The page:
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    Current velocities were measured on a number of transects across the Columbia River in Washington State, to understand how velocity varies within a channel. The velocity at any point in a river is controlled by a number of factors, including the river's slope or gradient, roughness of the channel bed, turbulence of the flow, depth of the river, etc. Typically, water moves faster away from the bed of the river, where obstacles create drag and turbulence. The highest velocity overall is usually in the deepest part of the channel, just below the surface.

    Data on the variation of velocity with time at 3 different depths were obtained along a transect below Priest Rapids Dam on the Columbia River in Washington State. Velocities were measured every minute for 66 minutes. Even though all other variables are fixed, velocity still varies with time as the current surges and wanes. Knowing the mean velocity in a channel is extremely important when calculating river discharge, the volume of water flowing past in a given amount of time. The data emphasize the importance of thorough measurement.

    The histograms and accompanying statistical parameters show some interesting patterns. Mean velocity decreases with depth, as expected. Roughness of the bed has a strong influence on velocity, due to both drag and turbulence. The standard deviation increases with increasing depth, perhaps reflecting this increasing turbulence.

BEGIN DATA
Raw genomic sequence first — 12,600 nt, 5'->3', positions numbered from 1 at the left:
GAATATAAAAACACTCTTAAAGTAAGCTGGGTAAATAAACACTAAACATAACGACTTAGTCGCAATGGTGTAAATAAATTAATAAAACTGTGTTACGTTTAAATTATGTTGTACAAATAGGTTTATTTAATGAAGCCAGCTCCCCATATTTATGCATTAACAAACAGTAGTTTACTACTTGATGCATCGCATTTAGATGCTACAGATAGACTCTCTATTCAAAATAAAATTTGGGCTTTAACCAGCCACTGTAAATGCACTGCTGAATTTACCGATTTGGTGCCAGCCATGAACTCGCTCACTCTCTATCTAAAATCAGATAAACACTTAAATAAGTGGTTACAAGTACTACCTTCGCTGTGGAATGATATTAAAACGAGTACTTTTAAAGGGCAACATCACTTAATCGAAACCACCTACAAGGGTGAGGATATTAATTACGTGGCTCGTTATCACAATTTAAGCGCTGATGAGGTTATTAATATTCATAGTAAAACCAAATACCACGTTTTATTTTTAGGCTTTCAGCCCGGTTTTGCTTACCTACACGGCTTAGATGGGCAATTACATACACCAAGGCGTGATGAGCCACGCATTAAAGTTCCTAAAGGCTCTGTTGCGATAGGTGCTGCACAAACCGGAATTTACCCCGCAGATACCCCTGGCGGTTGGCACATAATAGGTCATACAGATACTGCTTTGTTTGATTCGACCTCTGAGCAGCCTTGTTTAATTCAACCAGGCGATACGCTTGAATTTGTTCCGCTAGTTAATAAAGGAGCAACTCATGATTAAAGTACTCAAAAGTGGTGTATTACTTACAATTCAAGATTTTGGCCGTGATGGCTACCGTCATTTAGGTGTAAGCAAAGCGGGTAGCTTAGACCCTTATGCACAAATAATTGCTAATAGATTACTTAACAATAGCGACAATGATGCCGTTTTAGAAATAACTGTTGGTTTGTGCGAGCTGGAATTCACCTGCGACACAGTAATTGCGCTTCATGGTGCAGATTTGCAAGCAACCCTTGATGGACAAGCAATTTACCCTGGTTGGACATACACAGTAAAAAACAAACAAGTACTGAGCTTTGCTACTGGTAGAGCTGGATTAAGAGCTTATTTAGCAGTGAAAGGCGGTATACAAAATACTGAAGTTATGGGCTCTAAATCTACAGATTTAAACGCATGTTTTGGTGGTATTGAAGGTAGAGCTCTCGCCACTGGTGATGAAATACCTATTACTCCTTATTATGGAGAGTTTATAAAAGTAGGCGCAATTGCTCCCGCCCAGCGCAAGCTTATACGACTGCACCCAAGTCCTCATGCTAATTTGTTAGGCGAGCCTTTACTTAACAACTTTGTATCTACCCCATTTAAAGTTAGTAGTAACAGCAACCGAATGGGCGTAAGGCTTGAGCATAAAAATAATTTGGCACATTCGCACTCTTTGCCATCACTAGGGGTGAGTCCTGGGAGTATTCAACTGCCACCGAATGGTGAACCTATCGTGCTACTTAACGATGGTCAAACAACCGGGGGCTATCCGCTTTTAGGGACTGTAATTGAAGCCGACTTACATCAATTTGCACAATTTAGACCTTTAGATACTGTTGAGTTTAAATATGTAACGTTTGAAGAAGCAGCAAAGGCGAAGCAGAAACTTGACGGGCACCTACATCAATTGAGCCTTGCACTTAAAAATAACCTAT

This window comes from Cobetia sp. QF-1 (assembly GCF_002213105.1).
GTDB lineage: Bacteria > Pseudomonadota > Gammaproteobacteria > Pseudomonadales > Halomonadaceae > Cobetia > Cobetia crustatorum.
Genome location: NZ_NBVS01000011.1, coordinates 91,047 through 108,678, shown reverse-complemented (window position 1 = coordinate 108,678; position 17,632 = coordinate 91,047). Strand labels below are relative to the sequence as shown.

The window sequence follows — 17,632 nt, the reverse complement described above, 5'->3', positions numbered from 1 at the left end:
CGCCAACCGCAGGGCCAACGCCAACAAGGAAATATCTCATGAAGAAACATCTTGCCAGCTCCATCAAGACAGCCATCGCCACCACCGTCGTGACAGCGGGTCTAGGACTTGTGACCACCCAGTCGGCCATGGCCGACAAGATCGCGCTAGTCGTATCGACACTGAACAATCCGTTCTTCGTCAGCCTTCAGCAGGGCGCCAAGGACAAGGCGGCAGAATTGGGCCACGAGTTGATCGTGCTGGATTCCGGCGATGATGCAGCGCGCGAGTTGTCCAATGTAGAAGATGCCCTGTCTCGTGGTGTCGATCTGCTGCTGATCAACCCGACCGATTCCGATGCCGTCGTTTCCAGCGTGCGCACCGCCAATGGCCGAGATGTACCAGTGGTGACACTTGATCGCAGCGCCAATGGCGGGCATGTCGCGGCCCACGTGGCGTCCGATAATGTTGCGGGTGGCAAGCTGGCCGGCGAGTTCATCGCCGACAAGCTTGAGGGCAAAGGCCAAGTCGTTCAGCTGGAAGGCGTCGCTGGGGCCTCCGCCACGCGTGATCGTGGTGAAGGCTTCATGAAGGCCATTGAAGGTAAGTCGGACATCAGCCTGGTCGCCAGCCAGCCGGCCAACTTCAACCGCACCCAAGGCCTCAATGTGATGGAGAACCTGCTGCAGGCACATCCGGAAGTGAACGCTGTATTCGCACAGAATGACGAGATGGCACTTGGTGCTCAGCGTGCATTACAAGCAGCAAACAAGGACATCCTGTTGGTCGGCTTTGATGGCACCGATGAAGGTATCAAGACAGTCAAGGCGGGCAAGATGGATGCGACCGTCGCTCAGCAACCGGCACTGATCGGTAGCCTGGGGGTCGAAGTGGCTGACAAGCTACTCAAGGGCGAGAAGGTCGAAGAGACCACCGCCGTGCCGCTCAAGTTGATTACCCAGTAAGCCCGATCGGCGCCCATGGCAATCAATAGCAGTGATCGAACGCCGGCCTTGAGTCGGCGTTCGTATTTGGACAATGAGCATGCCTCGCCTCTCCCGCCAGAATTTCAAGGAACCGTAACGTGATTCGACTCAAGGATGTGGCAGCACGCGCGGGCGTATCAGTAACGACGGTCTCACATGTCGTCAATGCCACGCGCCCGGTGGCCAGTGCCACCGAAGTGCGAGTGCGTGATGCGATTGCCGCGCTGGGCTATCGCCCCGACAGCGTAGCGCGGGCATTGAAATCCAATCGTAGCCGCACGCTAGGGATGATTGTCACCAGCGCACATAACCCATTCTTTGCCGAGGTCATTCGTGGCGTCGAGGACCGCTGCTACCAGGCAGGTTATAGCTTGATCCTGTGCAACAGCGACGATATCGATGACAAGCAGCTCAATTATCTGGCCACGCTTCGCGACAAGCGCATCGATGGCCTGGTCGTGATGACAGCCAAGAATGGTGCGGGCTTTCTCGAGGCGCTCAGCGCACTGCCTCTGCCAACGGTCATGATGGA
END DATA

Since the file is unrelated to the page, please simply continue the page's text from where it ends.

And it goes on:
time_5- time in minutes at 5% of total depth

velocity_5- velocity at 5% of total depth

time_55- time in minutes at 55% of total depth

velocity_55- velocity at 55% of total depth

time_95- time in minutes at 95% of total depth

velocity_95- velocity at 95% of total depth

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Reference: Savini, J. and Bodhaine, G. L. (1971), Analysis of current meter data at Columbia River gaging stations, Washington and Oregon; USGS Water Supply Paper 1869-F.

Langkamp, G. and Hull, J., 2022. QELP Data Set 010. [online] Seattlecentral.edu. Available at: <https://seattlecentral.edu/qelp/sets/010/010.html> [Accessed 27 July 2022].

R Dataset Upload:

Use the following R code to directly access this dataset in R.

d <- read.csv("https://www.key2stats.com/Columbia_River_Velocities_1685.csv")

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